Contemporary Meets Classic

Posted in art by Anna on July 13, 2009

There is nothing more refreshing than a contemporary artist who could not possibly care less about being contemporary.  Working artists devoid of the desire to make a political statement, change how society defines art, or discover art’s “final frontier” provide a welcome relief from the oppressive onslaught of “Look at me!  Look at me!” installation pieces where artists force-feed their viewers pornography or anarchy simply for the sake of fashion (or the intentional deviation from fashion).  Jean-Baptiste Ballot provides viewers with a beautifully composed escape from the annals of trend at his new urban photography exhibit at the Loyola University Museum of Art, Paris-Chicago: The Photography of Jean-Christophe Ballot.4

Ballot approaches his subject, the similarities and differences between the cities of Paris and Chicago, from an old-school, old-world perspective: classic, elegant, thoughtfully rendered photographs.  Said thoughtful rendering is manifested in Ballot’s artistic choices, such as his decision to photograph Paris’s sculpture of yore, including Rodin’s timeless work, “The Kiss,” along with such modern Chicago installments as Calder’s “Flamingo,” setting up an old-world, new-world parallel.  He also zeroes in on the architectural parallels of the metropoli, incorporating a shot of the Jay Pritzker Pavilion in Millennium Park, sandwiched between two photographs of the old staircase in the Musee de l’Orangerie.  These shots are clever in a multitude of ways, because although the pavilion is metallic, abstract, and contemporary, suggesting the future, its sweeping arches and broken abstraction mirror the grandiose art-nouveau staircase, which is voluptuous and elegant, even in its state of abandonment and distress, made evident by the rubbish pile behind it.  In this series, Ballot highlights the similarities and differences between Paris and Chicago with effortless grace.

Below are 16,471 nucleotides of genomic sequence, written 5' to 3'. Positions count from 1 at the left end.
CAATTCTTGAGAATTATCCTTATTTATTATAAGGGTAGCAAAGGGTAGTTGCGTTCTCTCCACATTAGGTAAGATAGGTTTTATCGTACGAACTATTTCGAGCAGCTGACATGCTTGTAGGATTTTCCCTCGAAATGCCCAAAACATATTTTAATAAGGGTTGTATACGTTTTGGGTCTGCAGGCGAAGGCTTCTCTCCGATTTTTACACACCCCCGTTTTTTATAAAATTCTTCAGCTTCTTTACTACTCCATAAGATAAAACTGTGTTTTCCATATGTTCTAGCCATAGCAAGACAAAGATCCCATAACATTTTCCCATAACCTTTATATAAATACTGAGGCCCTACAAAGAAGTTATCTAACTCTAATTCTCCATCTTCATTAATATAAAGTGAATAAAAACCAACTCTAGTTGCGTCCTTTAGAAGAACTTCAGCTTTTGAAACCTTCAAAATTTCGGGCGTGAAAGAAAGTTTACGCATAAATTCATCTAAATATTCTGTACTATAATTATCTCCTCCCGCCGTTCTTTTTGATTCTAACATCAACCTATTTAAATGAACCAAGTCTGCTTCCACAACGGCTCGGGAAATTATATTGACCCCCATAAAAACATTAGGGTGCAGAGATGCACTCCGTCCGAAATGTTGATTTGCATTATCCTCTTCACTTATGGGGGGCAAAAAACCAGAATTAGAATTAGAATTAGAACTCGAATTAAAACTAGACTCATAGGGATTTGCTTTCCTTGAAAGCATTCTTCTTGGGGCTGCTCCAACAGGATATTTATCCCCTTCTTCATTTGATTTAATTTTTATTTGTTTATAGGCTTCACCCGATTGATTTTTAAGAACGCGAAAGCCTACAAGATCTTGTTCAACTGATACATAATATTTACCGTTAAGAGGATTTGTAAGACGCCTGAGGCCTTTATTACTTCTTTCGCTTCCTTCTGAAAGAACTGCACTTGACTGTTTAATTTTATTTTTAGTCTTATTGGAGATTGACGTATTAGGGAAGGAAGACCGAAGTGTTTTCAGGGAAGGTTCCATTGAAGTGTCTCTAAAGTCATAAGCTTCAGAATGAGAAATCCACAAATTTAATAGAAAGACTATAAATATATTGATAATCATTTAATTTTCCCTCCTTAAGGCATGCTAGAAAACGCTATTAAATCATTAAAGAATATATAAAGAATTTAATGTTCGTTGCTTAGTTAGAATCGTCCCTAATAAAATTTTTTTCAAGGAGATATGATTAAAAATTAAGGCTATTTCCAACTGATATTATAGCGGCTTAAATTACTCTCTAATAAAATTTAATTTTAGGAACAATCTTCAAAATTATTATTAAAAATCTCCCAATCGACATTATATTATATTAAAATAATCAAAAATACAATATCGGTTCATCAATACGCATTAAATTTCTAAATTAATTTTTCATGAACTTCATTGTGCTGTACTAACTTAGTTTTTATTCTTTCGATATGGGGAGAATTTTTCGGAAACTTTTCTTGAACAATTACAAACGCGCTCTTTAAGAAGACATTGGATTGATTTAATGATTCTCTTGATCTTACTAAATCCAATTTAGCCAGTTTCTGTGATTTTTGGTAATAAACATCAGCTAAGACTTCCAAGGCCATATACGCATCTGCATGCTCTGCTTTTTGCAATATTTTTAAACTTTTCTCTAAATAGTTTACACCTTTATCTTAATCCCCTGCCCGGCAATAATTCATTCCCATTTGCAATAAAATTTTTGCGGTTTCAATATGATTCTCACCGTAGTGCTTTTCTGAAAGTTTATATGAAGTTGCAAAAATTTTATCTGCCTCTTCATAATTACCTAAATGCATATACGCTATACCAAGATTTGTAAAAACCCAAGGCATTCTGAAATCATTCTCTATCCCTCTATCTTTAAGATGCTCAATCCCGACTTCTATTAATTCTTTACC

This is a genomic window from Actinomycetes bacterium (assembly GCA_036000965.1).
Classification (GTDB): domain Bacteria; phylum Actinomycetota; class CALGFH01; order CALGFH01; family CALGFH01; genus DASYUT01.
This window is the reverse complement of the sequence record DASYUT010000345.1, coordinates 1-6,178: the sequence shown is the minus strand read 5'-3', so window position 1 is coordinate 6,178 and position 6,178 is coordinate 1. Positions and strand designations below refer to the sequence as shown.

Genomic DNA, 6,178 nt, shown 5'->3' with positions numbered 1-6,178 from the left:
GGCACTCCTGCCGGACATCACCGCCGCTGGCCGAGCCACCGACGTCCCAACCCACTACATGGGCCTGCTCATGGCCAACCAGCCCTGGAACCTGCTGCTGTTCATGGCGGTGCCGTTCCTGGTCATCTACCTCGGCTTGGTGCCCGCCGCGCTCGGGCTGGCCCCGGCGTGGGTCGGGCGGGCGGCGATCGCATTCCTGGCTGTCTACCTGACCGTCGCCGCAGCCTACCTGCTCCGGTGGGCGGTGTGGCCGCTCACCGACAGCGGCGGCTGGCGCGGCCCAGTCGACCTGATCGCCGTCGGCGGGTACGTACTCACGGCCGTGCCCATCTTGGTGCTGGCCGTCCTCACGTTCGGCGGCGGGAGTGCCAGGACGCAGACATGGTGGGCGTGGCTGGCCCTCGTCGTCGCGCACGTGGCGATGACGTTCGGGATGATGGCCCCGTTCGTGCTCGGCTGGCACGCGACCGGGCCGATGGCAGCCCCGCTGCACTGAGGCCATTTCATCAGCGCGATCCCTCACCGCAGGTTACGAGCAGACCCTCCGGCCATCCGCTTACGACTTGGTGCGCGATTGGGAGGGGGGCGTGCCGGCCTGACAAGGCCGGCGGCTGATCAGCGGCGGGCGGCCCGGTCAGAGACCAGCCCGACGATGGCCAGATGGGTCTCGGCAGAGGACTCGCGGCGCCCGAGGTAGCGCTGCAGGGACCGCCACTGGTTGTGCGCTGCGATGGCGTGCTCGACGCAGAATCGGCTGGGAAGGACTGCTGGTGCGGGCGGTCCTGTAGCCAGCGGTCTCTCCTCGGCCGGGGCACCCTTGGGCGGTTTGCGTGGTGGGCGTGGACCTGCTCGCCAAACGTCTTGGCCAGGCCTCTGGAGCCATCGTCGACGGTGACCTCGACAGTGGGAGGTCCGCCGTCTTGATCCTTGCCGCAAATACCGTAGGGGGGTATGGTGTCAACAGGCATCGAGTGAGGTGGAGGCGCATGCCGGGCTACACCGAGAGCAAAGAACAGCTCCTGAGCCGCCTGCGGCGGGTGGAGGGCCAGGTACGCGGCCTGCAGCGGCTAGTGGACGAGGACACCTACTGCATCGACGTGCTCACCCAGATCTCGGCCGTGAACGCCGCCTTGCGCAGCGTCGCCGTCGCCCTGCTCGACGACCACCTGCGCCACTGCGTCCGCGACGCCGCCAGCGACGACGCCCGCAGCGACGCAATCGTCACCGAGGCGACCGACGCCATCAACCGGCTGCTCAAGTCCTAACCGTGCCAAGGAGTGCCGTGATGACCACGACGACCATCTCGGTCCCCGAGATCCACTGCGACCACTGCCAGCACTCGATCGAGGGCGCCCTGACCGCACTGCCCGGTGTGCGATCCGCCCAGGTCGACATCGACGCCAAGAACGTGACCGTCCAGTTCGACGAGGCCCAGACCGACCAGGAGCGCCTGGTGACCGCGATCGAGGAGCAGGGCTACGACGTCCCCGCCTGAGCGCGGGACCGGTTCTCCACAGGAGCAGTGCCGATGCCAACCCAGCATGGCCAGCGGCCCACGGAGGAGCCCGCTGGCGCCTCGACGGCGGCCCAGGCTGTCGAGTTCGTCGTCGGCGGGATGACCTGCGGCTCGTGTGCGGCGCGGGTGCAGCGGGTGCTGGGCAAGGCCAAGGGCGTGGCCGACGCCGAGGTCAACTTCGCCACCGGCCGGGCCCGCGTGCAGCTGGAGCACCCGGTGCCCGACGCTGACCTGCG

Ballot’s most interesting incorporation, however, is a series of photographs of the interiors of museums.  By integrating museums as the only indoor depictions in the show, Ballot singles them out as the soul of the city, its cultural pulse.  Of course, there are the more typical gritty industrial shots, and sleek architectural photos.  But it is Ballot’s museum pieces that really capture the essence of the cities, and by shooting them, he brings a kind of regal dignity not only to the museum displays he photographs, but to the cities to which they are home.


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